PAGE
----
So, when Kristen gave me the report that he is now second in his class but has been skipping half of each day of school, I asked to send an exhortation. She whipped out her cellphone and recorded me urging him to see his schoolwork as a stewardship to the glory of God. How amazing, I thought, that thousands of miles away I could continue to speak into Stanley’s life!

We prayed for Kristen and bid her goodbye as she heads back. It made me pause to consider how our congregation might continue to minister to her and the others in our fellowship who serve as an extension of our church’s ministry in other places around the world. Here are a few things that our churches can do to help our missionary brothers and sisters in the year ahead.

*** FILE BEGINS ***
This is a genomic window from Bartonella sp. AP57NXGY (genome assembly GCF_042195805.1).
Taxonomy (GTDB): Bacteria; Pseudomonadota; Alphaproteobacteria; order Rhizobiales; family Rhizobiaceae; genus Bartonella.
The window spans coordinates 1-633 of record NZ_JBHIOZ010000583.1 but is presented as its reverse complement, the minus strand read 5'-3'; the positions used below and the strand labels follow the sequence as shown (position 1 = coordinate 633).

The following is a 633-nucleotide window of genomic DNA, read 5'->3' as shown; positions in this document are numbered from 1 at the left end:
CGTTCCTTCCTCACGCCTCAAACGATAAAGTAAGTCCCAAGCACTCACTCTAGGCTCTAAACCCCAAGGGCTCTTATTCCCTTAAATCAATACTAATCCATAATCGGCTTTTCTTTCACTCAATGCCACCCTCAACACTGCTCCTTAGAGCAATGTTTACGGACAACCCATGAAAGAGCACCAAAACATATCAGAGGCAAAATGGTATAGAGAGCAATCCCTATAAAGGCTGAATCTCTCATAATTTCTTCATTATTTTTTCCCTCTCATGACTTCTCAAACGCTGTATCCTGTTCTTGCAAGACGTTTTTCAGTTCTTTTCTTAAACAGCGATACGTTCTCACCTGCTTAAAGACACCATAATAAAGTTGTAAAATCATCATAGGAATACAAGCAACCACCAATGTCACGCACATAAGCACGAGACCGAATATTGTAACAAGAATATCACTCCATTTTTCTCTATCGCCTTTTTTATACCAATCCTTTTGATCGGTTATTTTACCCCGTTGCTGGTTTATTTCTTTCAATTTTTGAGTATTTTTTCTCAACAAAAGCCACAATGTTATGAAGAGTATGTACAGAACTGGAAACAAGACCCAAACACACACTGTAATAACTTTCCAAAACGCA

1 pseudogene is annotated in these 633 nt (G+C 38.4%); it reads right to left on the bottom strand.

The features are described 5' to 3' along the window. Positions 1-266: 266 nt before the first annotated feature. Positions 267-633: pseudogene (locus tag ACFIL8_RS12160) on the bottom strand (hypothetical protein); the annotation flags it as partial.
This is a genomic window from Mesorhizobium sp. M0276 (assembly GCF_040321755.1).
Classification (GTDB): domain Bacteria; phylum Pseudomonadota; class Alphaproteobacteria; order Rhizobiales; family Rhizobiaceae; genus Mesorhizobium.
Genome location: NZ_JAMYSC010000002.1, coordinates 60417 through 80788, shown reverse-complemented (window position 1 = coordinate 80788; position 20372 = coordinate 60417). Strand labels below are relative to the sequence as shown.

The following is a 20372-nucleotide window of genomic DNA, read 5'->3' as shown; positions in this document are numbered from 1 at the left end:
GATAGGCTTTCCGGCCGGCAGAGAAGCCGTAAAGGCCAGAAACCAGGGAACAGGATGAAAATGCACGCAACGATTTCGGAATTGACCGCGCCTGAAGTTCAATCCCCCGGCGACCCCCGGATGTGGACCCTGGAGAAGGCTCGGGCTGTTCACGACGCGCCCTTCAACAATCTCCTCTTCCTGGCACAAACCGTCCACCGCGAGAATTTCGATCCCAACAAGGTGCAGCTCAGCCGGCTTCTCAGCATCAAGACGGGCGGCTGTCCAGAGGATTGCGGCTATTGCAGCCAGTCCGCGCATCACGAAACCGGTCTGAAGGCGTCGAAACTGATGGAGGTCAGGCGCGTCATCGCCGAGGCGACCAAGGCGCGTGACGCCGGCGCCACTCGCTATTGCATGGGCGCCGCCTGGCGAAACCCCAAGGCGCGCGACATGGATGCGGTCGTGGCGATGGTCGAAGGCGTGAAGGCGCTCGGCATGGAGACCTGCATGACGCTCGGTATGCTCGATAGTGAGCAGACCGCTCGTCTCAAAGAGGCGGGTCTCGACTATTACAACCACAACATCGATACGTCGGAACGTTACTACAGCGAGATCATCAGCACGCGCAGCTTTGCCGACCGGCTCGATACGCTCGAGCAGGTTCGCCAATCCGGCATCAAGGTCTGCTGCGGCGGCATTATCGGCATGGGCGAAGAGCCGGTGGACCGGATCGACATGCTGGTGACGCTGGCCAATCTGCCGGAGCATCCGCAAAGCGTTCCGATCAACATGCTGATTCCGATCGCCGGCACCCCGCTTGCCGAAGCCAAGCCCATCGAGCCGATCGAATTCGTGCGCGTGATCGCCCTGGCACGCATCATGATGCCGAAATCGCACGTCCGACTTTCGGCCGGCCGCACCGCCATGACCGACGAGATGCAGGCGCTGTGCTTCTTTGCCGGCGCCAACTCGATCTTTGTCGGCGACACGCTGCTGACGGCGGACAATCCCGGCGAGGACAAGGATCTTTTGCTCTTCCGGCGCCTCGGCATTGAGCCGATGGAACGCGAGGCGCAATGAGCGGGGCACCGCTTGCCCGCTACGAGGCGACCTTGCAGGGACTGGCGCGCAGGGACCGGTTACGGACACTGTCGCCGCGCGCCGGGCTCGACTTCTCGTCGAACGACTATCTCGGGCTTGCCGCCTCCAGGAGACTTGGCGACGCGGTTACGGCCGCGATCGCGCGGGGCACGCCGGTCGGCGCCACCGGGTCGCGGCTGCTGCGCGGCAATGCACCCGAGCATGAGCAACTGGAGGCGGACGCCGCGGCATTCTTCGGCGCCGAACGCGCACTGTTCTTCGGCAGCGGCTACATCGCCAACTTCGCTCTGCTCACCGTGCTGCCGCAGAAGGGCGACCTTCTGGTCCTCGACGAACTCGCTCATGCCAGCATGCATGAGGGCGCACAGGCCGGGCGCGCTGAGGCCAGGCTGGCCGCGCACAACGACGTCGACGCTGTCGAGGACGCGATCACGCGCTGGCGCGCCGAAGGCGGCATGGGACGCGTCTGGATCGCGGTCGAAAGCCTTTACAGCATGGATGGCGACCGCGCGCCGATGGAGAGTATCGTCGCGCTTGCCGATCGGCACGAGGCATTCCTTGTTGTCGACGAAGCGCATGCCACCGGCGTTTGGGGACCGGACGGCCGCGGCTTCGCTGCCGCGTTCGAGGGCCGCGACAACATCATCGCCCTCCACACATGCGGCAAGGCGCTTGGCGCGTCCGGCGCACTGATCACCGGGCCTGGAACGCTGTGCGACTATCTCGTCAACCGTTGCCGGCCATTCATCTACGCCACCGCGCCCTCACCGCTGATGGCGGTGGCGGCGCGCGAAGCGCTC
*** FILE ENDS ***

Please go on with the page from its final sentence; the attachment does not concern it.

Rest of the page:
First, we need to regularly pray for our missionaries. I know, I know, we’ve heard about praying for missionaries all of our lives. But let me insist, that’s the most important thing that we can do for them. They are doing spiritual work while engaged in spiritual conflicts with an enemy that seeks to steal, kill, and destroy. Only the power of God at work can change the Stanleys of the world. Our missionaries feel the weight of their weaknesses day after day: struggles with language, conflicts with culture, opposition by locals—sometimes more than just looks and words, getting along with their teammates, maintaining healthy marriage and family, and having a body to worship with are among the many things that need our prayers. Plead with the Lord on their behalf!